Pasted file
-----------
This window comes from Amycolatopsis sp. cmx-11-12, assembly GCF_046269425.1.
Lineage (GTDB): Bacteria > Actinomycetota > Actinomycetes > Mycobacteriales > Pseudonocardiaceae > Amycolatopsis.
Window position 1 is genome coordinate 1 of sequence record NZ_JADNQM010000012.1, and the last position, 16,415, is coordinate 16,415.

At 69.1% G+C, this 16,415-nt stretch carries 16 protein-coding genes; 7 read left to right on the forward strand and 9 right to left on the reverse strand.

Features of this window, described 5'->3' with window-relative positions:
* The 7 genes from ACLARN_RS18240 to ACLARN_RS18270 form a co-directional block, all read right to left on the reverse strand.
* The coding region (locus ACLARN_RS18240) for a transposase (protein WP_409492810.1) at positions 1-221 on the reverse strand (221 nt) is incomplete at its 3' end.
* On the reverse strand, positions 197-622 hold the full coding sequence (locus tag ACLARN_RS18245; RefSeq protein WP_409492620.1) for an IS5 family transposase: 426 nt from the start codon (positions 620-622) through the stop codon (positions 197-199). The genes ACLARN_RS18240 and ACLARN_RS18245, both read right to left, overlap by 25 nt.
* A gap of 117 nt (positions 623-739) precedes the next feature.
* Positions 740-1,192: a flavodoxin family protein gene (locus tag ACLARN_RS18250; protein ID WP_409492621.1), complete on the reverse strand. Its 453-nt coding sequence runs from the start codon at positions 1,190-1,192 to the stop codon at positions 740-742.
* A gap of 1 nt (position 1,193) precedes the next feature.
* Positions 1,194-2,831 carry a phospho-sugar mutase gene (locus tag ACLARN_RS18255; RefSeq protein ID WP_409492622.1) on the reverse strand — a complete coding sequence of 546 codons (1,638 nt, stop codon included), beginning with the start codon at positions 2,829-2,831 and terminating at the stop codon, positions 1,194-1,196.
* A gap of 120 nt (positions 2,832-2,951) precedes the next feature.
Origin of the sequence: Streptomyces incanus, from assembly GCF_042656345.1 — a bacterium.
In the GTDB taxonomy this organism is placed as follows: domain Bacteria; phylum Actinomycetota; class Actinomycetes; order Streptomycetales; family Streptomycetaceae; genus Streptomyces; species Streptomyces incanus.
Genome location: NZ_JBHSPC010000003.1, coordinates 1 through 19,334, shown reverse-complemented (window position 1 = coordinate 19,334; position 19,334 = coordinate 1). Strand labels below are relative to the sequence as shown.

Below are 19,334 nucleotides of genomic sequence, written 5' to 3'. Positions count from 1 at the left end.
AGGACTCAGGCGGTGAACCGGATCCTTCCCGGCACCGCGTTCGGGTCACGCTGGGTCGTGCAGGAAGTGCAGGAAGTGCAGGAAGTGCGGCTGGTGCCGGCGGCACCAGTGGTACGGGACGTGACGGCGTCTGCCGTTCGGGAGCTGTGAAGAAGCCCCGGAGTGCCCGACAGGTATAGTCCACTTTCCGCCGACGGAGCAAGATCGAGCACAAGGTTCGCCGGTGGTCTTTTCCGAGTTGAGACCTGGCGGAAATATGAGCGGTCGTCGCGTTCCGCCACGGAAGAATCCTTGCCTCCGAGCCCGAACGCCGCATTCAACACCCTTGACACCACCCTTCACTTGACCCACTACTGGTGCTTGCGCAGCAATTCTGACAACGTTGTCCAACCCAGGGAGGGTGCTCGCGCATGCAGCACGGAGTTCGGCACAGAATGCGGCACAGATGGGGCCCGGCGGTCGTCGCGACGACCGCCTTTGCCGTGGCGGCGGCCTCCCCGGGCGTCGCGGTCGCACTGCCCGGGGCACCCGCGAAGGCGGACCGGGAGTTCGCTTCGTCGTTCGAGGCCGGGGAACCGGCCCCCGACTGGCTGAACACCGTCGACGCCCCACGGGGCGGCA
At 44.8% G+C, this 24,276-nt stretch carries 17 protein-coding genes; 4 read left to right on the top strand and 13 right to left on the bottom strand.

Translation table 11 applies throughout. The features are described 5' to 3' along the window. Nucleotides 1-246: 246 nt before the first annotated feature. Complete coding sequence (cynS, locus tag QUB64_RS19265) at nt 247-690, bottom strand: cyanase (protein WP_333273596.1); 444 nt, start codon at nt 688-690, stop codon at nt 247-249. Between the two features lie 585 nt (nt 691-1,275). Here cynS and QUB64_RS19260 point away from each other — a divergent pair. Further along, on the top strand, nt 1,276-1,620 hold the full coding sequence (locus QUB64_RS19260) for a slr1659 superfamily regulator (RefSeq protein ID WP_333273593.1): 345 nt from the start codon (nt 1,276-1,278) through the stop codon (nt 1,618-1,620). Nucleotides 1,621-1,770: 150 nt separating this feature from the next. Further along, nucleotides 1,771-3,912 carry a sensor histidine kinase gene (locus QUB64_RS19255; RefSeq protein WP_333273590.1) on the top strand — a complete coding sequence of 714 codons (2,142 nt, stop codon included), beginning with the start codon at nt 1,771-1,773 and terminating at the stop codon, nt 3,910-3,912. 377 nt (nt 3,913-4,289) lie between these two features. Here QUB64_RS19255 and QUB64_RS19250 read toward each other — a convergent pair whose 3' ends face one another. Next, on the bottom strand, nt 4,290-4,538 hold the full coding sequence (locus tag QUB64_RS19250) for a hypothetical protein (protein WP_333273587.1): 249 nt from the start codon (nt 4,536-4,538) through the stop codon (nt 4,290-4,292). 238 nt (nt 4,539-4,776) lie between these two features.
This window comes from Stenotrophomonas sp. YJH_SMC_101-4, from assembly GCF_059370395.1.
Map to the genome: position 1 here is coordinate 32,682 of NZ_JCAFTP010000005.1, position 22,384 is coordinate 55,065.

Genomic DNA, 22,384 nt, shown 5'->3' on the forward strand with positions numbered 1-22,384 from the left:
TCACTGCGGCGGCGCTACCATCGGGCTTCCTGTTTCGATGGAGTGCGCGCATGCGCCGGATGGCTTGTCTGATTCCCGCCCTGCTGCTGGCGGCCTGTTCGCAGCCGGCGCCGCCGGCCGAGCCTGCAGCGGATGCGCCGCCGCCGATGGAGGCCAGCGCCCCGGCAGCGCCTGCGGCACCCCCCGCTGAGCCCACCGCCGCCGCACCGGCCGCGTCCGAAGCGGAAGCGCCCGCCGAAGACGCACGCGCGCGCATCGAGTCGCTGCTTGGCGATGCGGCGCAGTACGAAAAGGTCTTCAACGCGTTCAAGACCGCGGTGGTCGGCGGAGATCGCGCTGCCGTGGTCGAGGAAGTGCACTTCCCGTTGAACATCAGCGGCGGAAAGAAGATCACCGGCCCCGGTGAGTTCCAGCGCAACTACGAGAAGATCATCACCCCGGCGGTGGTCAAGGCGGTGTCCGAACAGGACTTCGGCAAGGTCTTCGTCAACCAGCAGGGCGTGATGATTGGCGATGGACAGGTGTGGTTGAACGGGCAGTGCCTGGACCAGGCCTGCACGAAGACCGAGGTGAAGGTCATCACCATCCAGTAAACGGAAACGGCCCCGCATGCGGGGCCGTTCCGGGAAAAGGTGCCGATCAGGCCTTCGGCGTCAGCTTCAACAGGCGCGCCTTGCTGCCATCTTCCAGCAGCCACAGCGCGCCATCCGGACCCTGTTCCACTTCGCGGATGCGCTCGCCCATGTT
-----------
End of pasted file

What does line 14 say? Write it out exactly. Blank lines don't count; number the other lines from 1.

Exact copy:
Origin of the sequence: Streptomyces incanus, from assembly GCF_042656345.1 — a bacterium.